LEO, TX (LEE COUNTY)
LEO, TEXAS (Lee County). Leo, three miles southeast of Lexington in western Lee County, grew up around a stop on the Texas and New Orleans Railroad and was known for a time as Field's Spur, after Dr. J. A. Fields. Around 1900 the name Leo, or Leo Switch, was adopted. In 1892 the predominantly black community purchased a lot for a school a mile north of Leo Switch, but, since the site had no drinking water the school was built in 1894 at Doak Springs, three miles away. By 1907 a school was operating in St. James Church nearer Leo, but Leo residents finally built a school on the original site they had purchased in 1892. In 1918 the school was consolidated with the Biehl school and in 1951 with the Lexington Independent School District. In the 1930s Leo had the school and a number of scattered dwellings. The church continued to serve area residents in the early 1980s. The population was ten in 2000.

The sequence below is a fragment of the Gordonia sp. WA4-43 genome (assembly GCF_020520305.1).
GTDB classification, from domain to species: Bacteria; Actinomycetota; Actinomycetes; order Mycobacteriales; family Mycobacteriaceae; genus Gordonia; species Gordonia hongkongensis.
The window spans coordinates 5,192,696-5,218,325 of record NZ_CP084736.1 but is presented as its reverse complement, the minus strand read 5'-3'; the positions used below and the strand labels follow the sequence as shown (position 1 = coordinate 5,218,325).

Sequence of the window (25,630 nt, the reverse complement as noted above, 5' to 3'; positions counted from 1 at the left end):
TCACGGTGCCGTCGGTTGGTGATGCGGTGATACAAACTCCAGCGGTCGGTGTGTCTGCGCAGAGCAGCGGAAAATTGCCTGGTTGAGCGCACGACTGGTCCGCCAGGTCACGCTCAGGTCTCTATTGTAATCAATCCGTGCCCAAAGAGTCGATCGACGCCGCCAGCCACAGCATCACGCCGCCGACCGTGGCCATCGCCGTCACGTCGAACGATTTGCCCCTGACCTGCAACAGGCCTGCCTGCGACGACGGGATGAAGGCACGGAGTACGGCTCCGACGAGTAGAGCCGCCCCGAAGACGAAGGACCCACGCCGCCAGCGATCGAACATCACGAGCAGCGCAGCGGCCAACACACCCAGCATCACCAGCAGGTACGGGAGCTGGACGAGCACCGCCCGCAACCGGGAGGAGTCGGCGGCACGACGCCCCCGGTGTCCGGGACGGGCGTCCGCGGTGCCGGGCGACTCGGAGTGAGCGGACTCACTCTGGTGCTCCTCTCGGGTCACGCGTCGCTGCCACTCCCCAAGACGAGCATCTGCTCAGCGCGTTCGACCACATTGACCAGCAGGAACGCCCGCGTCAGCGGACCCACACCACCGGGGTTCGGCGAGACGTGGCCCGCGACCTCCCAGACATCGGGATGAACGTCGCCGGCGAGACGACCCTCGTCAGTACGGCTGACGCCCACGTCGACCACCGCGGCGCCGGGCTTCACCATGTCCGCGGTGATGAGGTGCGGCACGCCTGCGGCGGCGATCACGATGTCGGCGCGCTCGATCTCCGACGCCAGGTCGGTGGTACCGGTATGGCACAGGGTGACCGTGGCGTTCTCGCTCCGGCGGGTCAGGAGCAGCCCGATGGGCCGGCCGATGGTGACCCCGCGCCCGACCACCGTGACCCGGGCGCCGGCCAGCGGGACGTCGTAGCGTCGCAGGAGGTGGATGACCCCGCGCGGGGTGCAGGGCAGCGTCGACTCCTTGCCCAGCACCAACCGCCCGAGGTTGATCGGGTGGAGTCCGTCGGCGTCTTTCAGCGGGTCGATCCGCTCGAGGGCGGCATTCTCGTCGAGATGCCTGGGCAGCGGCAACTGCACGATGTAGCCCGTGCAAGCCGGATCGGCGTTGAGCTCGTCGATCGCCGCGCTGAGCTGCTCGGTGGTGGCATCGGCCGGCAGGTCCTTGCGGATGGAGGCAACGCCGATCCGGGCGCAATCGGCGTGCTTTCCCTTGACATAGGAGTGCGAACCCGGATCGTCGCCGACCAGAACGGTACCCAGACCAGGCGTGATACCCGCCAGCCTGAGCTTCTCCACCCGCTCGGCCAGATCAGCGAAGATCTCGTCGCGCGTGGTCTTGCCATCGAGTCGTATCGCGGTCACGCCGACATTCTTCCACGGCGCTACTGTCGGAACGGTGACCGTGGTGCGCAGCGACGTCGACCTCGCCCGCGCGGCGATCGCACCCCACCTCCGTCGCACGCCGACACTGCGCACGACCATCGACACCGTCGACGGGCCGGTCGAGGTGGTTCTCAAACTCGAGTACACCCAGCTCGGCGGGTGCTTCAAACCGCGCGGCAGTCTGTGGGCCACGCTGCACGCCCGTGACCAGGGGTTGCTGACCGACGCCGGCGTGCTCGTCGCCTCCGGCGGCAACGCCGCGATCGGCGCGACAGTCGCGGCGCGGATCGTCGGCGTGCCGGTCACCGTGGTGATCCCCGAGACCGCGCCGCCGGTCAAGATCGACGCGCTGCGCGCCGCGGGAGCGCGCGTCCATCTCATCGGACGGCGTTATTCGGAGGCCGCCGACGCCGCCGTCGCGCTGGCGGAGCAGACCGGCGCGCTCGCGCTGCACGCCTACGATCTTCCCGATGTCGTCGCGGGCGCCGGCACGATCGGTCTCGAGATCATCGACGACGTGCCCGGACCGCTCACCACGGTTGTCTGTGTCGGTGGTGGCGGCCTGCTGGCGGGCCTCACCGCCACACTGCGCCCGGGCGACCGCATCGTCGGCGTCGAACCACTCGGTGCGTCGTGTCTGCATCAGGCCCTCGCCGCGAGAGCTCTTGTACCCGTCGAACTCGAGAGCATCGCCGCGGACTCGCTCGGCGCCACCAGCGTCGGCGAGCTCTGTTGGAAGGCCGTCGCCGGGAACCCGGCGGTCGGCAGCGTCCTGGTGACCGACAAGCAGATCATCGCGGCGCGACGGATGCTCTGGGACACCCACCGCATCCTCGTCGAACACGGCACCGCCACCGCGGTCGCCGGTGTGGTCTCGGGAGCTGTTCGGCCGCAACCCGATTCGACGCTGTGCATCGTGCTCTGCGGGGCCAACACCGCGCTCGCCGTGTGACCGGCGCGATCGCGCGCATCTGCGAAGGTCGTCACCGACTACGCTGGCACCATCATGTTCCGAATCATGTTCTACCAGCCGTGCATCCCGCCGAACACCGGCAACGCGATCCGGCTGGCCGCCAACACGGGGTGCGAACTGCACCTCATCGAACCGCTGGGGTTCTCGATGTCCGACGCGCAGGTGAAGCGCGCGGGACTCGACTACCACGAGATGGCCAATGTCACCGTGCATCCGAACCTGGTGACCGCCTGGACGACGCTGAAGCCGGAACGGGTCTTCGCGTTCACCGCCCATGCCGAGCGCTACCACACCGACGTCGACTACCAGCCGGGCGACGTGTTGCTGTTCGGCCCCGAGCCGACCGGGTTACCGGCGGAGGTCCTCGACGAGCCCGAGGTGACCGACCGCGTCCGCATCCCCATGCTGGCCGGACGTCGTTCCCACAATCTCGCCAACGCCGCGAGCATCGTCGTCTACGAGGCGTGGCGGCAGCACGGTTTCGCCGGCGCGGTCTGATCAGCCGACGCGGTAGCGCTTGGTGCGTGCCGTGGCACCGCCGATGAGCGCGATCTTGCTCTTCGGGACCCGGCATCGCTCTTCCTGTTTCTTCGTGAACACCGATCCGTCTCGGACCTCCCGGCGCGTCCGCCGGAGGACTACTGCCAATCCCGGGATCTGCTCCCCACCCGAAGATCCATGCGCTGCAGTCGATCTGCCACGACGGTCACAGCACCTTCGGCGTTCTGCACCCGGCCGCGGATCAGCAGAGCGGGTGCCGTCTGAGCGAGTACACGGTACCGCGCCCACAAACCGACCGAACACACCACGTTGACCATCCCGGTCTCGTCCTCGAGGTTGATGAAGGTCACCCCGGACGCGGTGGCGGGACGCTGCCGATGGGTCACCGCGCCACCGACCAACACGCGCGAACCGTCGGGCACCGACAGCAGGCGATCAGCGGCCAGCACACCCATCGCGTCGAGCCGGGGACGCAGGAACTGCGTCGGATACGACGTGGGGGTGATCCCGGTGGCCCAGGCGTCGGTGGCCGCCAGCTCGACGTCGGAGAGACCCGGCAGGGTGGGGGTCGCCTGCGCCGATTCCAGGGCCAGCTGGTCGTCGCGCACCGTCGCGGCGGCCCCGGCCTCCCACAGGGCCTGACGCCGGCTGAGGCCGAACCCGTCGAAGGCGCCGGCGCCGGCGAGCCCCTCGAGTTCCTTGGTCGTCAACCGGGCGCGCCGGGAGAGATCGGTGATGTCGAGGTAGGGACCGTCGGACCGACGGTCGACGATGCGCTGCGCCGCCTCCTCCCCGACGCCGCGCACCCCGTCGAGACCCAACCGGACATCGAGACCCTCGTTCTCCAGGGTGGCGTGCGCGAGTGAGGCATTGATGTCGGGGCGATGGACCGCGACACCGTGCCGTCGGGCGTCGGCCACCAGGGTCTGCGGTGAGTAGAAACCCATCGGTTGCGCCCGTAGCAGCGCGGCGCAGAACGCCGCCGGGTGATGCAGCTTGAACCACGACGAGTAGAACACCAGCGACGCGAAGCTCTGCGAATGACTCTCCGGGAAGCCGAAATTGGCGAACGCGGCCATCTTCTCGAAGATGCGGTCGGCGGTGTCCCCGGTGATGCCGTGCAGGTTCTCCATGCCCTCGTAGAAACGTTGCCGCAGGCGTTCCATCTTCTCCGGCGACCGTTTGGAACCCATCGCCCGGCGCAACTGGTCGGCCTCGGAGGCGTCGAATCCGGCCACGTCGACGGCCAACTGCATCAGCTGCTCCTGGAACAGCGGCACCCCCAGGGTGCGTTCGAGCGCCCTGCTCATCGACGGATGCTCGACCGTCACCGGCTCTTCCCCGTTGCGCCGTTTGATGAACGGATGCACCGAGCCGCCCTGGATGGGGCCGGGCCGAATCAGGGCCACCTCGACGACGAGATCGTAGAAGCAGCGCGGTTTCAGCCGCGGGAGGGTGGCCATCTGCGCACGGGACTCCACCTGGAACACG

Image Use Disclaimer
All copyrighted materials included within the Handbook of Texas Online are in accordance with Title 17 U.S.C. Section 107 related to Copyright and “Fair Use” for Non-Profit educational institutions, which permits the Texas State Historical Association (TSHA), to utilize copyrighted materials to further scholarship, education, and inform the public. The TSHA makes every effort to conform to the principles of fair use and to comply with copyright law.
For more information go to: http://www.law.cornell.edu/uscode/17/107.shtml
If you wish to use copyrighted material from this site for purposes of your own that go beyond fair use, you must obtain permission from the copyright owner.
The following, adapted from the Chicago Manual of Style, 15th edition, is the preferred citation for this article.Handbook of Texas Online, Christopher Long, "Leo, TX (Lee County)," accessed May 30, 2016, http://www.tshaonline.org/handbook/online/articles/hrl24.
Uploaded on June 15, 2010. Published by the Texas State Historical Association.
Get Texas history every day,
with day by day
Each day's email tells a little bit more of the story of Texas and links to our collection of more than 27,000 articles